David Verklin to Leave CEO Post at Canoe

Effort to Harness Set-top Boxes to Create New-Tech Ads Continues

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David Verklin
David Verklin

Veteran ad-and-media executive David Verkin is leaving his post as CEO of Canoe Ventures, the cable industry's effort to develop interactive, targeted commercials tapping into the capabilities of the set-top box.

The company's board had decided not to renew Mr. Verklin's contract, which was nearing its end, according to a person familiar with the situation. Mr. Verklin could not be reached for immediate comment. Kathy Timko, Canoe's chief operating officer, will serve as interim CEO, effective immediately. Mr. Verklin is slated to leave Canoe at the end of the summer.

Canoe's mission has proved as full of challenges as promise. The cable industry's leading distributors -- Comcast, Time Warner Cable, Cox, Cablevision Systems, Charter Communications and BrightHouse Networks -- formed the company in 2008 to use set-top boxes to deliver new kinds of commercial entreaties. Some of these new promotions let viewers use their remotes to answer questions or request additional information about products and services. The venture hopes to graft the capabilities of direct mail -- aimed at consumers who opt-in for information or meet a particular criteria -- to the power of TV and video.

Whether Big Cable or Madison Avenue will get there remains a question with only initial answers. Since its launch, Canoe has unveiled several different ideas, including one, already available on channels such as Style, that asks viewers to provide details about how to get in touch with them.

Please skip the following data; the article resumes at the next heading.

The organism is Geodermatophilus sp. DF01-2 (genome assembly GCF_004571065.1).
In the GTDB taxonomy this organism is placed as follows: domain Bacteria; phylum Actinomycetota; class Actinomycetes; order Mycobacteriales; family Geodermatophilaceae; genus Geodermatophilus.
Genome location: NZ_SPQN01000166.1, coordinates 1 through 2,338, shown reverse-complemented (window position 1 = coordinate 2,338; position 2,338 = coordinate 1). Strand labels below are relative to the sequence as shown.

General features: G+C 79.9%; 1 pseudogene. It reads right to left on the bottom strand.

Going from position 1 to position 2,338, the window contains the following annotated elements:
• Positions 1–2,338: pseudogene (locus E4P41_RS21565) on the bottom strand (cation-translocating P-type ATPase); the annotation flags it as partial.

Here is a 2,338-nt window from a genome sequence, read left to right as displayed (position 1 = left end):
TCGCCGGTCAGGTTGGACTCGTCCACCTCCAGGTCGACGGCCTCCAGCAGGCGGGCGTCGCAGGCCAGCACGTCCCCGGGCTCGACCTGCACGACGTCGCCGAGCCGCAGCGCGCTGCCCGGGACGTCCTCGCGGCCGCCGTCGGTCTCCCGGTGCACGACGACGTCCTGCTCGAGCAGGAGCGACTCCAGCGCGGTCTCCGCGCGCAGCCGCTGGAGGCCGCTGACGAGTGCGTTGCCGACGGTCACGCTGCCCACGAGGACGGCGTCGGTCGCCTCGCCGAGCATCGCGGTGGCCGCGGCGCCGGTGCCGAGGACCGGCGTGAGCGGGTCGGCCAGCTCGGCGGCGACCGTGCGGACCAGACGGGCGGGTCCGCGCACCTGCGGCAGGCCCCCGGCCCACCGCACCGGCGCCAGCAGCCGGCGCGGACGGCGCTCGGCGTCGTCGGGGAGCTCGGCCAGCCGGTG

During his tenure, Mr. Verklin hinted at possibilities such as ads aimed at slices of viewership interested in buying particular products, like a new car or Pampers. "I certainly think that if you're a cat owner, you don't want to see dog-food ads," Mr. Verklin told Advertising Age in 2008.

Like others trying to crack this nut, Canoe has faced headwinds. For one, it is backed by a consortium of rivals, each eager to drive revenue themselves. Cablevision, for instance, has forged ahead on its own, crafting commercials that let viewers request a call from a travel agent, or, more recently, offer up an email address in order to receive coupons.

Canoe has also tried to address one of the thorniest issues in creating new forms of TV advertising: Different cable distributors use different kinds of technology, meaning that what works well on Time Warner Cable, for example, may not run as smoothly for Charter Communications.

Yet Canoe's board is not shrinking from the company's efforts, the person familiar with the company said. The board is cognizant of the complexity of setting up new technology on a national basis, this person said, and intends to focus on building scale for Canoe's new offerings as well as better market penetration. Canoe is also likely to start testing the ability to insert commercials into video-on-demand content on a national basis, and has seen a lot of interest in that idea, this person said.

Mr. Verklin may surface anew. He is a well-known executive on the marketing front, and likes to make the most of his public appearances. He spent a decade at the helm of Aegis Group's Carat and its broader media operations in the U.S., working his way up to CEO of Aegis Media Americas. While moderating an industry panel at a conference held in 2008 by the American Association of Advertising Agencies, now known as the 4A's, Mr. Verklin was merciless in his questioning of media executives. To Frank Comerford, then president and general manager of NBC Universal's local New York station WNBC, he asked: "What are the lessons you've learned over the last 24 months -- besides humility?"

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